The elements we hold – an art collection

The elements we hold – an art collection

May 25, 2020 | SCOTLAND

We stood looking at each other. As vulnerable and bare as the day we were born, with a silent question between us. As the campfire roared in the background, our bare feet nestled in the soil and the water on our skin was slowly evaporating after a cool dip in the river. The pounding of the drums added a raw tension to the moment. But still, that question stood between us. Lit only by fire and moonlight; our eyes met, he took my hand and we were connected.


Dave and I have no photos of that night, only the memories we hold onto fiercely.

The elemental forces of nature played an intrinsic part of our love story – to have them present in that moment in such a visceral way is hugely special and symbolic for us. Seeing them in other love stories has been a secret obsession and source of inspiration ever since. I believe it not only connects us to each other but to the natural world around us.

Earth – the keeper

With stability and steadfastness, Earth binds and holds us all together.

The oathing stone is an ancient celtic tradition where it’s believed that holding stone whilst you make vows will imbue those vows into the stone, binding the vows made. It’s also believed that to hold those vows within the stone forever you must throw the stone into water.

Oathing stone - hands holding

Air – the dancer

As well as filling our lungs with life, Air is full of playful movement and exploration.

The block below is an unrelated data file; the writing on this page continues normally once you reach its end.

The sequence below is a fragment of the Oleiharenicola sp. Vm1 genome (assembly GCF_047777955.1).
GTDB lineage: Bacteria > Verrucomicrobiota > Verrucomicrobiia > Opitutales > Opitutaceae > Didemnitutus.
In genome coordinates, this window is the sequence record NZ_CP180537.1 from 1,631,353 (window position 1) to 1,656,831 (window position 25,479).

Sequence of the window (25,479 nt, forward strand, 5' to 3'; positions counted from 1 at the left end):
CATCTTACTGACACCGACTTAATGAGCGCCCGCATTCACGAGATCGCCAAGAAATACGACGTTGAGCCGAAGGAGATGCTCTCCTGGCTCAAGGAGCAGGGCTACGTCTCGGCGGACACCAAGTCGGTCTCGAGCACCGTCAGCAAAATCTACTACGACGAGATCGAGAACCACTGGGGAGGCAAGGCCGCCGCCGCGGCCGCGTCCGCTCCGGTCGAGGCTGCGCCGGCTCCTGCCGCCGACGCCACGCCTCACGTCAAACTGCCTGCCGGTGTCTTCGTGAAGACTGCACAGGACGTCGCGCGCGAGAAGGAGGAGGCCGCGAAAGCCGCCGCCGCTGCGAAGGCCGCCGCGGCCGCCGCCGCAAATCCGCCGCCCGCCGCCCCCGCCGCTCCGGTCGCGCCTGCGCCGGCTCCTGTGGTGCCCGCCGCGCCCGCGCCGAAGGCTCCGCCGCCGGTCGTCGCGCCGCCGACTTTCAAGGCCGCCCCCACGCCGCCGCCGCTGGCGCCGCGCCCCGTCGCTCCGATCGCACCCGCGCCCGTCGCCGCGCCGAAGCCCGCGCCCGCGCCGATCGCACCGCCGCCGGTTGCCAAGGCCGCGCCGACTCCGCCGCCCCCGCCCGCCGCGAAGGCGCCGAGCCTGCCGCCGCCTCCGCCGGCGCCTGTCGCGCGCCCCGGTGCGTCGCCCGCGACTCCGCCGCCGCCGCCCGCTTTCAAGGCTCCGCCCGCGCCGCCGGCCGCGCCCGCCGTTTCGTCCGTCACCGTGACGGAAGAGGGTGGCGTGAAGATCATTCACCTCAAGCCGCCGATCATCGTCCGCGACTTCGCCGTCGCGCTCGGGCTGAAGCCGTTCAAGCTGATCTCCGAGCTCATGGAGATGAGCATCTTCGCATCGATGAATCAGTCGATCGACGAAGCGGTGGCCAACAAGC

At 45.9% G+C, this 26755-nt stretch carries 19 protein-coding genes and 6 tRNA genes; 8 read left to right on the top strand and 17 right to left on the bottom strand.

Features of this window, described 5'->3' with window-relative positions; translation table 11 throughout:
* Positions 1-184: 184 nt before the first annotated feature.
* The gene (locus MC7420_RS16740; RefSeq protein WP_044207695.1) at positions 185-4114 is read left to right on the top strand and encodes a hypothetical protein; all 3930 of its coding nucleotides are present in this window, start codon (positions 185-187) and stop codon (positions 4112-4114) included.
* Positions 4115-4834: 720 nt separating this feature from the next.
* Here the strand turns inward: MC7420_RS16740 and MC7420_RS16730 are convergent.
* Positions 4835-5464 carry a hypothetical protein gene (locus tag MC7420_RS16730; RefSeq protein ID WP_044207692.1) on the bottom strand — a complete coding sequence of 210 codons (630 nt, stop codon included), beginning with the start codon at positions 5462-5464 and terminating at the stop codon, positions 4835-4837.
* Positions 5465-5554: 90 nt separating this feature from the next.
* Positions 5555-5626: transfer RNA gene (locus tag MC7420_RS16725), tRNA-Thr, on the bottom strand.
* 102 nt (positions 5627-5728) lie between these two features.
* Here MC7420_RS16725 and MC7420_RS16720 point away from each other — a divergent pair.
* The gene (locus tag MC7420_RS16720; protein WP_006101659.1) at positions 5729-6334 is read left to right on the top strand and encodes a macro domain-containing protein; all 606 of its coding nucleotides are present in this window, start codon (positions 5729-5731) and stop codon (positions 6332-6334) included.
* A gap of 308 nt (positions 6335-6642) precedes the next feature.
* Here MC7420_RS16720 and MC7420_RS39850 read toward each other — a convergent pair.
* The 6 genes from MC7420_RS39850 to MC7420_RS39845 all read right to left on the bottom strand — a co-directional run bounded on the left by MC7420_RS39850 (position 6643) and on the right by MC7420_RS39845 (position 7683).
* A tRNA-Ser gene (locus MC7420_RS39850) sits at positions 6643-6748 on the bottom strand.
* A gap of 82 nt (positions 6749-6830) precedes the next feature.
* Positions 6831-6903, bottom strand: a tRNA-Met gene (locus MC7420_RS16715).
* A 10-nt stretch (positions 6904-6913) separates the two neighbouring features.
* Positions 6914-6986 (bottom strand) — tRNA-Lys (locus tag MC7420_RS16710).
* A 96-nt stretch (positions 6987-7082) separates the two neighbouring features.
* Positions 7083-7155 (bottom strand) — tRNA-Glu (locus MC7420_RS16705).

During a handfasting ceremony a cord is bound around lovers’ hands so that there is no air between them. They are joined as one in that moment so that they may enjoy life’s experiences – following adventures on the wind, hand in hand.

Couples handfasting in Glencoe, Scotland - handfasting cord for scottish elopements in the Highlands

Fire – the forger

Fire is a symbol of passion and warmth – it forges things anew.

In Finland, similar to Midsummer night, New Year’s Eve has traditionally been a time for fortune telling and predicting of the future. There is a tradition of melting miniature tin horseshoes over the fire to tell their fortune for the upcoming year. If the resulting tin breaks when cooling in water then it’s a sign of bad luck. Dave and I shared this tradition just hours before he proposed to me in front of a different fire further into the Lapland forest. I’d say that was pretty lucky <3

Water – the shaper

Water teaches us to flex and bend in the face of obstacles – finding a way around them.

Used symbolically around the world for lots of different rituals – it’s often referred to as the elixir of life. It cleanses and nourishes us. But if we think of water in the wider sense, it’s a creative element. It finds ways around obstacles and it slowly shapes the landscape to make way.

Aether – the space between

Lesser known fifth element – aether is the energy of life between everything and everyone.

I like to imagine that we sense aether most in those moments of electricity between people. It’s almost palpable but you’re not quite sure how to describe it. It’s also linked to celestial elements – like the moon and the stars – where have a feeling of vastness and wholeness at the same time. I like to believe love shares those feelings.

Fine art photo in the Scottish Highlands Buachaille Etive Mòr of couples hands during an elopement

Big thank you to Nadia Meli for the encouragement to put together this mini art series!


If you’re interested to explore this further for yourself through a photographic experience in Scotland then drop me a message.

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